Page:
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July 1, 2008
Your Problems? Donít
Ask John McCain; He Canít Relate
Asked the other day about the price of gasoline, and when
the last time was that heíd bought any, John McCain offered up a bizarre
ďOh, I donít remember.
Now thereís Secret Service protection. But Iíve done it for many, many
years. I donít recall and frankly, I donít see how it matters. Iíve had
hundreds and hundreds of town hall meetings, many as short a time ago as
yesterday. I communicate with people and they communicate with me very
A details-oriented wonk
McCain apparently isnít.
There are a lot of ways
you could go with his answer, but perhaps the most obvious is that this
was an answer given by a candidate who wasnít at his sharpest.
The real question had
nothing to do with how long ago McCain pumped his own gas, or what the
price of it was at the time. Of course that kind of thing doesnít really
matter in a policy discussion. But the question had nothing to do with
policy. It was whether John McCain felt our pain.
His answer is that he
doesnít feel our pain, which is a baffling answer for a presidential
candidate to give these days. Presidents, at least in recent years, have
been vetted as much by how much they could pawn themselves off as just
another guy. The first President Bush was roundly mocked for not knowing
what a grocery scanner was. John Kerry was mocked for ordering Swiss
cheese on his Philly cheese steak. This year, both Hillary Clinton and
Barack Obama drank beer on the campaign trail (Clinton, of course, used
hers to chase a shot of expensive sipping whisky).
John McCain? Well, almost
any answer he could have given would have been better than that it
Of course it matters. It
matters to millions of Americans trying to juggle rising gasoline prices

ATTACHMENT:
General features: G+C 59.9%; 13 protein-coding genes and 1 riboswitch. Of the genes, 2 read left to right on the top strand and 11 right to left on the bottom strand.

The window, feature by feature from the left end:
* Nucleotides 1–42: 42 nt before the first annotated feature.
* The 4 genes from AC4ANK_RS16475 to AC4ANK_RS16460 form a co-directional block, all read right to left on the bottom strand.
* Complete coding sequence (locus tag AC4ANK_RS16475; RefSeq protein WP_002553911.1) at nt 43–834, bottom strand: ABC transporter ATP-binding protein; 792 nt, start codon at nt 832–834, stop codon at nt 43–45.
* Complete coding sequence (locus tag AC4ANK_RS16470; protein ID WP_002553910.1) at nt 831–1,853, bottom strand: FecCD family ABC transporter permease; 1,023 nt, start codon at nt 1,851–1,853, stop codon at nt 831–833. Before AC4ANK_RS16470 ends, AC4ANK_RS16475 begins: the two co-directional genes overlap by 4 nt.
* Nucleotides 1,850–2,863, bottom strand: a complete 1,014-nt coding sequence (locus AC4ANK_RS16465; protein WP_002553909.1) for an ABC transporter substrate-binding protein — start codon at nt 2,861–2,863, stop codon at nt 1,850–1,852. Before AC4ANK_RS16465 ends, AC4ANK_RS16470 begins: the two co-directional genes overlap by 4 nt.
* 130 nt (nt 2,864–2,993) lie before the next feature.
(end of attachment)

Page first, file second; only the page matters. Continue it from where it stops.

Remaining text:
with rising food prices and debt that was pushing family budgets when
times were good.
Matters are made worse by
the fact that McCain pawned blame for his ignorance off on the Secret
Service. Instead of being just some rich guy who doesnít have to ask the
price before buying something, he also comes across as insulated from
the problems facing the same average Americans whose votes he hopes to
The problem is that the
national conversation over the high price of gasoline is not a new one.
In fact, itís one that has been going on for the last several years,
interrupted from time to time as prices slump due to decreased
wintertime demand. Back in 2005, in fact, there was even talk of
gasoline shortages and lines at gasoline stations after Hurricane
Katrina. Itís a conversation that apparently McCain wasnít participating
It was not a good answer
to a softball lobbed his way, and it could be that McCain was lulled
into a false sense of security by the fact that he was talking to a
reporter for a local paper Ė the Orange County Register Ė rather
than a national one like the Los Angeles Times. These days,
however, all media is global, something McCain should have remembered
especially since it was last brought home just a month ago when Hillary
Clinton referenced the RFK assassination to a small-town newspaper in
Whether this is McCainís
ďgrocery scannerĒ moment remains to be seen. Thatís not necessarily
whatís important here, anyway. The idea that a candidate be able to
relate to regular people on a level that regular people can understand
is highly overrated. Eight years of a president voters would have most
liked to have shared a beer with tell us that. Itís whether someone who
canít tell you how much gasoline costs can effectively do anything about
it. Will the McCain energy plan do anything for regular people? Itís not
like heíll ever find out through personal experience.
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